I want to briefly consider the issue of the church and its role in pursuing social justice. It is clear in Scripture that God wants His people to stand up for those who can’t stand up for themselves (Exodus 22:22; Deuteronomy 10:18; 14:29; 24:20-22; Isaiah 1:17; James 1:27). Our Church Constitution (ca. 1914) contains a statement on social order (which I suspect because of other statements in this document may have been motivated by a postmillennial viewpoint). Here is that statement:
Every Christian is under obligation to seek to make the will of Christ supreme in his own life and in human society. Means and methods used for the improvement of society and the establishment of righteousness among men can be truly and permanently helpful only when they are rooted in the regeneration of the individual by the saving grace of God in Christ Jesus. The Christian should oppose in the spirit of Christ every form of greed, selfishness, and vice. He should work to provide for the orphaned, the needy, the aged, the helpless, and the sick. Every Christian should seek to bring industry, government, and society as a whole under the sway of the principles of righteousness, truth, and brotherly love. In order to promote these ends, Christians should be ready to work with all men to good will in any good cause, always being careful to act in the spirit of live without compromising their loyalty to Christ and His truth.
I’ve been teaching through the Biblical roots and practical uses of our Church Constitution on Wednesday night in a study I’ve called “Firm Foundations”. Here are the points I am emphasizing to my church regarding this statement in our Constitution:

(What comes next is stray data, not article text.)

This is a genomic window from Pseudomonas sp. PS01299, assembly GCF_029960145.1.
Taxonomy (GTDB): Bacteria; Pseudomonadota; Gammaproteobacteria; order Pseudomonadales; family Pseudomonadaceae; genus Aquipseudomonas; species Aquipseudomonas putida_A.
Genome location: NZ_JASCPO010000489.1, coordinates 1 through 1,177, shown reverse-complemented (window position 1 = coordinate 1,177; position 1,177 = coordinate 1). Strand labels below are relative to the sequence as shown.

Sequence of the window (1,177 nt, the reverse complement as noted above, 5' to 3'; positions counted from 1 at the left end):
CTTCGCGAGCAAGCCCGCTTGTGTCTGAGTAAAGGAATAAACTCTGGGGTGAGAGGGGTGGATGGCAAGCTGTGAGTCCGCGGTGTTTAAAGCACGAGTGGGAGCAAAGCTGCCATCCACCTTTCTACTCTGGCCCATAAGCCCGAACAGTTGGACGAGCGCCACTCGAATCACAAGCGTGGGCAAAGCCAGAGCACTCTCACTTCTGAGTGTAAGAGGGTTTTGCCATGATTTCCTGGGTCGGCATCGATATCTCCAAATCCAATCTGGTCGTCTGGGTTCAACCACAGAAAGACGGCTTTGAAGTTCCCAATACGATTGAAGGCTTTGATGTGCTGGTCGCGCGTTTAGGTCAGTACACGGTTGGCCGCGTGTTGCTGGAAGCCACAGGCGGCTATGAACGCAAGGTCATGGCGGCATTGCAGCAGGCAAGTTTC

First we need to consider the gospel’s effects on society. The gospel transforms people which should transform communities and cities. The gospel’s effect on an individual should have an effect on the community the individual lives day to day. For example if a large church is baptizing over a hundred every year shouldn’t the crime go down? Shouldn’t the divorce rate decline? Shouldn’t more people be standing up for social justice, fight poverty, condemn racism and argue for the right to life of unborn children? The reason these effects don’t take place is because Christians often choose to compartmentalize their lives. They see the gospel and their salvation exclusively as an internal and heavenly thing.
Second we need to consider the spiritual realities of the world we live in. We must acknowledge that we live in a fallen world and sin will reign until Jesus establishes His millennial kingdom (I’m not a postmillennialist). Social justice as a result of the gospel and as a means of spreading the gospel is not the same as Christian Socialism. Our church provides a food bank once a month. We do this in part because it leads to direct witnessing opportunities- it is a foot in the door. We also do this because ending hunger and poverty is a natural overflow of the gospel’s effect on our own lives. The gospel reverses the effects of the curse.
Third (and most importantly) we need to consider what the gospel is and what it is not. Let’s not confuse the gospel. The gospel is not that men do good and compassionate things in society. The gospel is that which enables men to do good and compassionate things in society for the praise of God’s glory. The gospel is the satisfying of God’s holy wrath on sinners by the gift of God’s grace through the substitutionary death of Jesus on the cross. Social justice is not the gospel. Social justice is a consequence of the gospel consuming a person’s life.